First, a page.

My few complaints with the film have to do with some on-the-nose stock characters (there’s a tough-tawking New York stereotype, a cowardly and/or incompetent private, a gruff sergeant, etc.) and the overuse of musical score. The latter criticism is surprising given how most modern blockbuster scores are so bland and forgettable they’re little more than background filler, while I prefer the classical scores of Alan Silvestri, Jack Horner, Danny Elfman, etc. Overlord’s problematic use of music, if one can call it that, is how its score is so ubiquitous and mixed so loud it clashes with some of the film’s more suspenseful moments. That’s a minor critique, however.
Overlord is as unique as Hollywood blockbusters come these days, a mid-budgeted genre-hybrid that’s neither family friendly nor exploitative. Yet, it’s so confident in its execution and original in its style and tone as to be impossible not to recommend. Its characters are likable, yes, but they are a small part of a larger cinematic package of effective, old-school cinematography, great pacing, in-camera special FX, and immersive sound-design. The pulpy mad-scientist overtones and quasi-undead antagonists are “just” cherries on top of this gory, gritty, otherwise classical throwback war film. It’s Krampus all over again, and I couldn’t be happier. This is the greatest movie to ever — and probably will ever — feature Nazi zombies, and you shouldn’t miss it.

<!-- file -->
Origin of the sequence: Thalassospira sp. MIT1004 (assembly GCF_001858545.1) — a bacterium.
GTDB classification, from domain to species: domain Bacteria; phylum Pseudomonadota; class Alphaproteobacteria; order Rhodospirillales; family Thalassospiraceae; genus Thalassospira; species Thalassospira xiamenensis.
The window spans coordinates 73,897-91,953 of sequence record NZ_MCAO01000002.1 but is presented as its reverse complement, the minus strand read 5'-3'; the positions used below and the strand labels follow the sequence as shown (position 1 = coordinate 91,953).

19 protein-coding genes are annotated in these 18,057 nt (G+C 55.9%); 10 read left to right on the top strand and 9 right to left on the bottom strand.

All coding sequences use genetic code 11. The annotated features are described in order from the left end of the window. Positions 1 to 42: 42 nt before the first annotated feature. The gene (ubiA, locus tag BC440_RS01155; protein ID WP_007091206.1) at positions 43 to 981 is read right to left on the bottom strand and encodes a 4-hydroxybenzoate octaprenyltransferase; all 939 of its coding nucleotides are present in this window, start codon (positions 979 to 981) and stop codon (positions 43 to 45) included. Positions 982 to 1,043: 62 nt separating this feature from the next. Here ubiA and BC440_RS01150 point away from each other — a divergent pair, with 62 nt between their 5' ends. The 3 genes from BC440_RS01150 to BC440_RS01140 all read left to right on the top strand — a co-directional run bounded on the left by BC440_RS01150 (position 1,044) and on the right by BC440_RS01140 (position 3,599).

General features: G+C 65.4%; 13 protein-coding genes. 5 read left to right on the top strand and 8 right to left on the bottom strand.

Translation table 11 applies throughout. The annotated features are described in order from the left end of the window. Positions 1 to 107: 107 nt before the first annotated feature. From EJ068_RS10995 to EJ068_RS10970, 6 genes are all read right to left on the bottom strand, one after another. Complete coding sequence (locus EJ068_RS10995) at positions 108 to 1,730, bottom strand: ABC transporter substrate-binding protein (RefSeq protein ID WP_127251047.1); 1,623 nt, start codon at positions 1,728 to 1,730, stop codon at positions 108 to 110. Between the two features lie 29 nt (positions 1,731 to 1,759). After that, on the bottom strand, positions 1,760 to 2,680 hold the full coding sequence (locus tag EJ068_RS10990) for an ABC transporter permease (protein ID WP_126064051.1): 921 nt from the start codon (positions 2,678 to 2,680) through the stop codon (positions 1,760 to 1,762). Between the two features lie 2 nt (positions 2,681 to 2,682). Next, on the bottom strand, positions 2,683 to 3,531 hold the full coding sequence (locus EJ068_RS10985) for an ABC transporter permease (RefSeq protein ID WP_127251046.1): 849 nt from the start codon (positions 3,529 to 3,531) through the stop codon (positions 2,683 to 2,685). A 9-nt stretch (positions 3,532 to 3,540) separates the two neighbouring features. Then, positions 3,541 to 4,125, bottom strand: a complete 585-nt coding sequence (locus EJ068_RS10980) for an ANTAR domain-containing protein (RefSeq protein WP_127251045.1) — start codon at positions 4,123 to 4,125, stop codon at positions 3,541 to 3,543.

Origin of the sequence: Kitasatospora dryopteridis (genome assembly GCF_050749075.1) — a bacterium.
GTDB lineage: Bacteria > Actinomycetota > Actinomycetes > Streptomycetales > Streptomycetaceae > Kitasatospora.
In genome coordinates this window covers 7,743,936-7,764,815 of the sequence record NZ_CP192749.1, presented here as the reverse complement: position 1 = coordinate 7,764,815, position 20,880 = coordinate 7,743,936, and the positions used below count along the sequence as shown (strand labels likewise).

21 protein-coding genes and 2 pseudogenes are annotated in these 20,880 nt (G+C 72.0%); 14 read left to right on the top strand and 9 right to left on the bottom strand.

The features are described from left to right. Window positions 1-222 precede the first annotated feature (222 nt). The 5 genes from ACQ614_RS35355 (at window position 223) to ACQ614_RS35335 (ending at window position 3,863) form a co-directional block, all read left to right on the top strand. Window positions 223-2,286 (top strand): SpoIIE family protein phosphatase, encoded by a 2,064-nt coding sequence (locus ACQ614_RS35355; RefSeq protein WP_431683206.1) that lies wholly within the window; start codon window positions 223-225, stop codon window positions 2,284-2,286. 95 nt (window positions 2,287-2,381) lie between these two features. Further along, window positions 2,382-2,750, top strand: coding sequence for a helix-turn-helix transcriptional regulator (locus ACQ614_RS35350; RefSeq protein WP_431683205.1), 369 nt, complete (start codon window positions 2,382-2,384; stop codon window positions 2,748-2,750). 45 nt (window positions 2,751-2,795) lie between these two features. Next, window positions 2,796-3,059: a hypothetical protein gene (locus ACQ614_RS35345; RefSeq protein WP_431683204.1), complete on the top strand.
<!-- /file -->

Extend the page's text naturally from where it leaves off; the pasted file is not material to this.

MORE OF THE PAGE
SUMMARY & RECOMMENDATION: Overlord’s affection for grindhouse genre fare is outdone only by its attention to cinematographic and editing detail. Its assured cast — free of any stars or even semi-famous names — give it enough of a human face to be relatable, but its the direction and vision of its creative authors that are most memorable. Overlord’s narrative feels ripped from the cover of a Wolfenstein first-person shooter, while its direction references everything from Saving Private Ryan (1998) to Raiders of the Lost Ark (1981), and its that combination of genre aesthetics that make it special.
— However… likable though the cast are, more than a couple supporting roles verge past archetypes into outright stereotypes, while Jed Kurzel’s memorable score is surprisingly overused at times. Silence is memorable, too.
—> HIGHLY RECOMMENDED
? I don’t know why, but Nazi villains are especially satisfying these days. OK, I take that back… I know exactly why. Let’s drive this trend into the ground!